Now, this depends entirely on the given dress code and how it is applied. A dress code isn't only about the corporative image you'll project, but also a way to help people fit it. Now, some might be stupid, like stipulating the allowed lenght of skirts, but others that might seem stupid may actually be smart. I used to work at a bank where you couldn't wear boots nor white pants or white skirts. The reason was that you could hide money in your boots, so that avoided the humiliating search, and since you were around lots of printed paper and money, white pants and skirts would get dirty soon. A white shirt could be covered with a blazer and still look elegant, but what do you do with a stain on a pant?

Then, there's the case of the people who don't have the same framework we do about what's proper work clothing and what's not. Though jeans might be a fringe case (and I love jeans, though I can only wear them on Fridays when I'm working), there are others that are not. It's not uncommon the case of the assistant or secretary who actually believes she can come to work in skimpy, tight and whorish clothing. I've seen in some places that some lady coworkers come dressed like they just came back from partying all night, or like they are planning on compensating their paycheck by "walking the street" right after work. There's one secretary I saw once that was so vulgar I actually thought "damned, so companies do hire whores to entertain important clients/providers". This sort of dressing issue isn't exclusive of females with whorish-dressing tendencies, but also of males who either want to be surfers or hobos or think that the office is the place to express how much they love hard metal music, or even to show off their allegedly super-sexy physiques.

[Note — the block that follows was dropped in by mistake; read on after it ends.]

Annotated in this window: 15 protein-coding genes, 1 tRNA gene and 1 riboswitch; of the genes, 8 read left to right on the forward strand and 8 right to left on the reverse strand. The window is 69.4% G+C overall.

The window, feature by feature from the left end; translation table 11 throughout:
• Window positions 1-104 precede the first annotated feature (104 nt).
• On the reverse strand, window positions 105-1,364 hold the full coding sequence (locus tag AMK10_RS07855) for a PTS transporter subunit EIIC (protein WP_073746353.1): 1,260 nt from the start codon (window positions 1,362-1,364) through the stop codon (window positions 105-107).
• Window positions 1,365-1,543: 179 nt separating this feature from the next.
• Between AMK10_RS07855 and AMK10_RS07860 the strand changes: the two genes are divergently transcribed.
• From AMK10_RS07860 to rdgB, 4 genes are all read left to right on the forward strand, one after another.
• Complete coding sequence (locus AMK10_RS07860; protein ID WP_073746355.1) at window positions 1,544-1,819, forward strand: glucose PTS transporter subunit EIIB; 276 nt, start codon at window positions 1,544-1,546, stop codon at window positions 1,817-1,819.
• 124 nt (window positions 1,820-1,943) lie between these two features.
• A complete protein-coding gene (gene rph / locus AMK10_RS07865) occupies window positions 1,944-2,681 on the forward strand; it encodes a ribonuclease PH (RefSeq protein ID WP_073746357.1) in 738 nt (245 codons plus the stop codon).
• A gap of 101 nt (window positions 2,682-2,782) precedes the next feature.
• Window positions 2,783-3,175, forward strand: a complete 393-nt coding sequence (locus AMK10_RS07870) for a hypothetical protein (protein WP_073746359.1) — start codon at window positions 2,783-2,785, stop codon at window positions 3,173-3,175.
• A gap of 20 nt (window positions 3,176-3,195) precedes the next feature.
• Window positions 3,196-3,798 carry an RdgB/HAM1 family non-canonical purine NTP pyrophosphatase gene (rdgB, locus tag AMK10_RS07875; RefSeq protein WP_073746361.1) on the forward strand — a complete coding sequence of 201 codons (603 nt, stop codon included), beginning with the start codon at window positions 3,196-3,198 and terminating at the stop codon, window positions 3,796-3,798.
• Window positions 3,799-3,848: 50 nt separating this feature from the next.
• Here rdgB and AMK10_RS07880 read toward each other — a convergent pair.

The thing about the dress code is to put people in a similar environment ruled by a similar attitude towards work: work isn't a place where you come to hang out with friends to chat about your likes, nor is it a place to hook up. Work is a place where you... well... work.

As long as a dress code isn't about a particular style, but about a guideline, it's ok. You can be asked to wear a suit everyday, but you shouldn't be asked to wear an Armani suit everyday.

Performance Evaluations

This is more of a Human Resources thing, and in a way, I agree that all employees should be evaluated on certain similar basis, such as if you've completed all of your assigned tasks, and if they were completed to satisfaction and so on. In here the matter is also about the previous work the office should do to regulate your workload and the qualification of it, and that's the part that doesn't happen. It's not the same if you are assigned to a huge task and can't finish it in a year because it depends on other people and not everybody completed their part while someone else got 10 easy tasks, like sending follow up messages.

A performance evaluation should come within a set of clear rules and standards, as well as the proper commitment from your superiors about assigning you tasks in a constant, planned manner, valuating them and so on. Making yearly work plans might help if they don't stay only on paper, which sadly often happen as well.

Well, from my previous little "dissecting" of the rules, it might come through that the evil isn't in the rules themselves but how often are they enforced. When rules are set because "rules need to be set" but they are not properly enforced, or are sadly applied in places where the management expect the employees to do all the legwork and them only to enjoy the success, well, they won't work and only generate discomfort. Office rules are much like the laws of a country: they worth nothing and are only a nuissance if you don't set as well the proper framework for them to funtion.